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I see in the literature for handling hydrogen gas that there’s often a warning that hydrogen can “self ignite” when allowed to spray through a nozzle or leaking flange.
I’m trying to understand the mechanism of this self-ignition. Someone pointed out that hydrogen does heat up as it expands through a nozzle, but wouldn’t it need to get hot enough to reach its auto ignition temp of 500C? It seems unlikely that that could happen.
Hydrogen apparently has a very low minimum ignition energy, maybe < 0.05 mJ. So is it a static spark phenomenon?
Having experience in facing hydrogen related fires I would like to add my inputs:
H2 as we know has a negative JT effect and heats up on expansion, but again the auto ignition temperature being high, this temperature is not easily attainable by the pressure let down in case of leaks from high pressure to low pressure.
But the ignition energy is very low of the order of .05m joules. What happens is that when high pressure H2 leaks, there is very high degree of turbulence and this can generate sufficient static charge to ignite the H2 gas. As we know the explosive range of H2 is quite high.(4 to 74%)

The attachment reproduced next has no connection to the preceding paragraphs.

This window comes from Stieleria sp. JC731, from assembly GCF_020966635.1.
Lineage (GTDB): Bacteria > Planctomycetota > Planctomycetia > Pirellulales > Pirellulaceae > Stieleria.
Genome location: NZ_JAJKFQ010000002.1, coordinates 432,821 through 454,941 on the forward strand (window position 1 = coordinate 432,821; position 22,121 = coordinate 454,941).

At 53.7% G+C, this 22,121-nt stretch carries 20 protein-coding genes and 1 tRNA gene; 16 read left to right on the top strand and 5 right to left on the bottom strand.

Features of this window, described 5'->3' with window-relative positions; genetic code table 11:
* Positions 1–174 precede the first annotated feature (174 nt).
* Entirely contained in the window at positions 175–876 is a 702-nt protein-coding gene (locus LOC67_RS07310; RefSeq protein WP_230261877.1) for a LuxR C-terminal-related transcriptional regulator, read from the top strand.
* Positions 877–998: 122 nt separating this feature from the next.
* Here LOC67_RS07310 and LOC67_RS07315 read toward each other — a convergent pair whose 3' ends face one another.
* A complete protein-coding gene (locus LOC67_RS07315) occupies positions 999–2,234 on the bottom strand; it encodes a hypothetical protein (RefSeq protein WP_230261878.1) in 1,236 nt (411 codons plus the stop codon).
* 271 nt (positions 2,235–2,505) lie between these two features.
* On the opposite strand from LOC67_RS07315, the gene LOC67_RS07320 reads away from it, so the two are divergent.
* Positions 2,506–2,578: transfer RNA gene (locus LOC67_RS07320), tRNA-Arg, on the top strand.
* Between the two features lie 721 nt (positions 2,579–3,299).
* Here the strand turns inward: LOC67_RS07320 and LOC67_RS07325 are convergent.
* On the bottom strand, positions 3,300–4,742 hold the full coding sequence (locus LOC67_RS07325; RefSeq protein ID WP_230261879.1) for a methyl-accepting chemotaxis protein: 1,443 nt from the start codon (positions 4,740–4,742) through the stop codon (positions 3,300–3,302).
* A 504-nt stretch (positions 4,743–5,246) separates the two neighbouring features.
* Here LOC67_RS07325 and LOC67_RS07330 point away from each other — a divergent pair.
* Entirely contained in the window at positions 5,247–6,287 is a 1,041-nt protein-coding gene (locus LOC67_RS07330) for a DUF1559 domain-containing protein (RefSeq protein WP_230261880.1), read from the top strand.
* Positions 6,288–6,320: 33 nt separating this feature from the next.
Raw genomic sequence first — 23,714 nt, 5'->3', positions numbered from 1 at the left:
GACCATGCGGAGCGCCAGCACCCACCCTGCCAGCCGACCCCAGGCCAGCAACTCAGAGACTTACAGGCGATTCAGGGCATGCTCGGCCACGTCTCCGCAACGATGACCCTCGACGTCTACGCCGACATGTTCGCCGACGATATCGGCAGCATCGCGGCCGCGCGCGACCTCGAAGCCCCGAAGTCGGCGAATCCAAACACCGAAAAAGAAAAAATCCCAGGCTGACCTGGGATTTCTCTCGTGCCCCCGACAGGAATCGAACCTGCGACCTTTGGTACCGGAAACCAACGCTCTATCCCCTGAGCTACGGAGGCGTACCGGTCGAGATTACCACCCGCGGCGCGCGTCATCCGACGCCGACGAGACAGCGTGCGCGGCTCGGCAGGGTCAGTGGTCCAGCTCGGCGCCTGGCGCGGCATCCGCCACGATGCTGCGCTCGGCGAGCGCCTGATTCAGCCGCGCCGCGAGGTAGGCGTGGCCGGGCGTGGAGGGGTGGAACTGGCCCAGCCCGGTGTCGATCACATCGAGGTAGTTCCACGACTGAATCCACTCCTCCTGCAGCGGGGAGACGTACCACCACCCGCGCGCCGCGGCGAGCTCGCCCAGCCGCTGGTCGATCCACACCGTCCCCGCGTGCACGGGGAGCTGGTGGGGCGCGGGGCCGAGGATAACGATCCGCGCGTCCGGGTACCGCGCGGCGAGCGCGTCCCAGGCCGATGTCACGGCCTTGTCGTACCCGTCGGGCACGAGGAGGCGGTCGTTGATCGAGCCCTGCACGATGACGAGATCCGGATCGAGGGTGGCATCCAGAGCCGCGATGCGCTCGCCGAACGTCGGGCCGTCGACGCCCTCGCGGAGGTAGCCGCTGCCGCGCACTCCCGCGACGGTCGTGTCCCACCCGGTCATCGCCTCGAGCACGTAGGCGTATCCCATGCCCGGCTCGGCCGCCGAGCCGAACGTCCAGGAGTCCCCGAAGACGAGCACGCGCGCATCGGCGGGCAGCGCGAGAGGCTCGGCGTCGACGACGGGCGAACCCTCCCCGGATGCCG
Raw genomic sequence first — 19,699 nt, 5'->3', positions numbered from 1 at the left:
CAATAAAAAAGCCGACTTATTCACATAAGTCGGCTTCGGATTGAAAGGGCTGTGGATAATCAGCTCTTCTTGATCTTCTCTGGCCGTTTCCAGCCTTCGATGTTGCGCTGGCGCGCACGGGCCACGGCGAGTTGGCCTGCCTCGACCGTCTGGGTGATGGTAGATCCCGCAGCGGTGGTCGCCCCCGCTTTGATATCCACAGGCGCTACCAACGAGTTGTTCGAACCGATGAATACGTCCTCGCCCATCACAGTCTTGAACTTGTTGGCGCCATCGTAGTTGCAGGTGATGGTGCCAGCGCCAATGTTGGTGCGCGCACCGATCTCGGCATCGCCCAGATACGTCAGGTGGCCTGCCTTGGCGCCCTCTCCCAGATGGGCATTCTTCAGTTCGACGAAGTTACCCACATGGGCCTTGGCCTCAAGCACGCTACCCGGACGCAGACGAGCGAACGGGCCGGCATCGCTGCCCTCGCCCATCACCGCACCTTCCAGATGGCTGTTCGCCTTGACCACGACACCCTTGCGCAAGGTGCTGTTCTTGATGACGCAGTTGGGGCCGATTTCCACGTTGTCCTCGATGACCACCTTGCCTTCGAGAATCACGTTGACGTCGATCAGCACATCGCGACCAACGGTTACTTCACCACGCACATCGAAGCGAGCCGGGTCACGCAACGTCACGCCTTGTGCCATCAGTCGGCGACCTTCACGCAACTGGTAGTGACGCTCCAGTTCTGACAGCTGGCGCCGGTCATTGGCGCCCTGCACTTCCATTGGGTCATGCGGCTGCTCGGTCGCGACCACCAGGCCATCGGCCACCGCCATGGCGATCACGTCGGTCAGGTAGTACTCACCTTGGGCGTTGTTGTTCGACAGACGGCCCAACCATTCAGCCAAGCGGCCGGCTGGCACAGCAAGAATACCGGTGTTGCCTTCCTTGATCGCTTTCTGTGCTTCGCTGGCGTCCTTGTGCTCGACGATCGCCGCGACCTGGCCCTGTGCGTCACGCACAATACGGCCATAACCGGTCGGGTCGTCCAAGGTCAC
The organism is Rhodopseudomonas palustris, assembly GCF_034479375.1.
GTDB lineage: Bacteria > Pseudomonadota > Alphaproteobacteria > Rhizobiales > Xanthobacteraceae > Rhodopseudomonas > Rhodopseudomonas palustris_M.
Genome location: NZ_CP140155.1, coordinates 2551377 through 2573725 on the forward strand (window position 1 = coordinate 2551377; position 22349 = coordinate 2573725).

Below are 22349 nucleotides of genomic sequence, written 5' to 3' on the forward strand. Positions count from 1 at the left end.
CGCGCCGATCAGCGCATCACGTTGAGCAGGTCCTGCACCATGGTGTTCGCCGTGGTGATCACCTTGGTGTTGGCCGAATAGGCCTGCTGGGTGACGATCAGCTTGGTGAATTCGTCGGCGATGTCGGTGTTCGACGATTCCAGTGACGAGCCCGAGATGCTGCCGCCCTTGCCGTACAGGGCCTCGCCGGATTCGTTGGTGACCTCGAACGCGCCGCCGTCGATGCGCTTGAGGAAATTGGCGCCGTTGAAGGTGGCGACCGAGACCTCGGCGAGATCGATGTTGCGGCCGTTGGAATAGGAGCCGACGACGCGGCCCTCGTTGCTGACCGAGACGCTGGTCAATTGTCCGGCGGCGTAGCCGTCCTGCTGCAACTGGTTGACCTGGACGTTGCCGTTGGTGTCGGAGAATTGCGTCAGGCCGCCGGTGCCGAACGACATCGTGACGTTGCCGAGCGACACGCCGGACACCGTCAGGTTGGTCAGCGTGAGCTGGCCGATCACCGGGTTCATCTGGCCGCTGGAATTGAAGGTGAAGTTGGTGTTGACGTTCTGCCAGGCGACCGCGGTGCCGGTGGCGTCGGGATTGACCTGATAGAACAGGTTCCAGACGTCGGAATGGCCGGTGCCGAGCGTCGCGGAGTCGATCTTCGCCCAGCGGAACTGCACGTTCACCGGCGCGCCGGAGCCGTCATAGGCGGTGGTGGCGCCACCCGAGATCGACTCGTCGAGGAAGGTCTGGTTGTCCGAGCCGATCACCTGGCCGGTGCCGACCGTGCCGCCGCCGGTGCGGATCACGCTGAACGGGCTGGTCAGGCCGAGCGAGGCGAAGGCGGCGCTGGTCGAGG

In one of our vacuum gas oil plants we had a hydrogen fire due to flange leak upstream of the reactor. The pressure was 75 bar. The investigation done was very comprehensive and it calculated the auto ignition temperatures at this pressure let down, and was found that the H2 did definitely not ignite on its own heat. Subsequent simulations were done using software and the static charge generated considering the volume escaping, temperature rise etc, and the conclusion was that the very low ignition energy required was made available during the gas release by virtue of static charge which resulted in the fire. The location of the flange was such that there was no hot flange, or motors or any equipment which could have imparted the heat source for ignition.
Also purer the hydrogen more invisible the flame and during daytime is never visible at night it will be bluish in color. People have been known to have walked in hydrogen fire cloud resulting in fatalities also. Potential fire equipment flanges are provided with snuffing steam rings since there is no other way of combating hydrogen fires (unless source of leak is isolated)
Hope this information is useful to those in the hydrogen handling industry.